Faced with a rash of bankruptcies and store closures among some of their biggest retail tenants, mall owners across the country are increasingly finding themselves with a growing number of vacancies — and they’re looking for more productive replacements to the once-bustling department stores that filled their anchor spaces.
Retail real estate giant Simon Property Group Inc. CEO David Simon might have an answer. In the company’s fourth-quarter earnings call yesterday, the billionaire developer was asked by an analyst about his ideas for possible anchor replacements.
“I think some of these we are relooking at with the idea toward reducing the amount of new retail that we might put onboard, but also the restaurants … I think that’s going to be through a lot of the mixed-use efforts that were already underway, but I think [it] will be accelerated,” he said.
Simon also shared that the mall owner was in talks for new locations with retailers like Kohl’s, which recently struck a decade-long shop-in-shop partnership with makeup purveyor Sephora; Primark, considered one of the largest apparel and accessories retailers in the United Kingdom; and Dick’s Sporting Goods, which continues to benefit from macroeconomic factors like increased outdoor and fitness activities as well as strong online sales amid a resurgence in coronavirus infections.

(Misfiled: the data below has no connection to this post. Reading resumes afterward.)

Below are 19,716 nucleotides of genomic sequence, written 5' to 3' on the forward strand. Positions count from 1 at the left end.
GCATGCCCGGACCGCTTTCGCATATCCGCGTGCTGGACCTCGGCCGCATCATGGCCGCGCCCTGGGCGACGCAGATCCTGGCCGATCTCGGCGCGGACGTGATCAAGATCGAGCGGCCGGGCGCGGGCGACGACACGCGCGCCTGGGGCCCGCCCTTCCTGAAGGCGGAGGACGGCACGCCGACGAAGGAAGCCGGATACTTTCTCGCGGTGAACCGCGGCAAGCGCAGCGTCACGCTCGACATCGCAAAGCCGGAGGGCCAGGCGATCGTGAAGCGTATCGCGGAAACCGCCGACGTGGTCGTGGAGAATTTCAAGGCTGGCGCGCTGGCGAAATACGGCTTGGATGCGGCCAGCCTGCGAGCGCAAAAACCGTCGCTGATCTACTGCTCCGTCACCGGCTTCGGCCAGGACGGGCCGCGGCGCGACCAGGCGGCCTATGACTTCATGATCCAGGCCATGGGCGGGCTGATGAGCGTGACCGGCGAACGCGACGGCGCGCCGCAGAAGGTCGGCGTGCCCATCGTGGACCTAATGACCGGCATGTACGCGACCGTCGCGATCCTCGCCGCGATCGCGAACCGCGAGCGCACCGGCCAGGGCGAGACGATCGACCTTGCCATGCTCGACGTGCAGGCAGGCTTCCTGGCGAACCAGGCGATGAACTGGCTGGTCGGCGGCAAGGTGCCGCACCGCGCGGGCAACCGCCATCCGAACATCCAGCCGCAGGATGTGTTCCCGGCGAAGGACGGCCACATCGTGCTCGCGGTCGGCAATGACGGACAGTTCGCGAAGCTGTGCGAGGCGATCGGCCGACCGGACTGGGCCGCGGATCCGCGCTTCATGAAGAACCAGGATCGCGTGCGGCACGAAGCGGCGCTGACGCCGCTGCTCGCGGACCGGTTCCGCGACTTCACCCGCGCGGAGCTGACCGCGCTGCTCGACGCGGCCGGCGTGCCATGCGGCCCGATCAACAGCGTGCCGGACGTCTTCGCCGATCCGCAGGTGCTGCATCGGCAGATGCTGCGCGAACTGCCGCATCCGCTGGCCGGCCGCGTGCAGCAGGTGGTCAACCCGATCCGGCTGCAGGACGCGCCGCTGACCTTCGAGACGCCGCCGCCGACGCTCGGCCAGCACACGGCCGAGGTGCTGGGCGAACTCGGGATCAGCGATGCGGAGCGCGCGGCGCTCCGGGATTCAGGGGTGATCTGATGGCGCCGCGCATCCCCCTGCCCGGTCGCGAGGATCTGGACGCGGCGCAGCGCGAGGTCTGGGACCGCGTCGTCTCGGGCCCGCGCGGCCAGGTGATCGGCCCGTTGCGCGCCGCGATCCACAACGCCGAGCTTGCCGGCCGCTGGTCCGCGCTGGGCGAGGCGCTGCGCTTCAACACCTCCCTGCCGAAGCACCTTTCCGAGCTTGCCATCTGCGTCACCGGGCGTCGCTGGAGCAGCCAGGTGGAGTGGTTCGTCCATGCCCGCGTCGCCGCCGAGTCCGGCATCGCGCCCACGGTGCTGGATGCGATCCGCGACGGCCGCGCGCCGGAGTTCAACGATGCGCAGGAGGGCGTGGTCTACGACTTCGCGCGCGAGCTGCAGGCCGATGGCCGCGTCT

“I would hope that some of the more thoughtful entertainment-oriented retailers — once the COVID restrictions get back — would also continue to be in our property,” Simon added. “I’m hopeful we’ll have a lot more of the mixed-use stuff that we’re doing.”
As it focuses on redeveloping existing spaces and expanding into mixed-use developments (think residential towers, offices and hotels built alongside retail spaces), Simon Property Group also made headlines back in August when a report suggested that it could use some of JCPenney’s and Sears’ formerly occupied anchor stores as Amazon.com Inc. fulfillment centers.
What’s more, the shopping center has also repurposed the space once held by Sears at the Burlington Mall in Burlington, Mass. to accommodate smaller businesses. It now includes tenants like a Japanese BBQ restaurant, an acupuncture clinic and a gadget repair shop.
“We believe in the mixed-use component pretty significantly … I do feel very strongly about this, that the high-quality suburbs are going to be where the action is in the future,” Simon said in the call. “I’m telling you the suburbs are going to be hot. And our quality real estate is going to be where the action is for those well-located suburban centers of commerce, and that’s going to be the big change coming out of the pandemic.”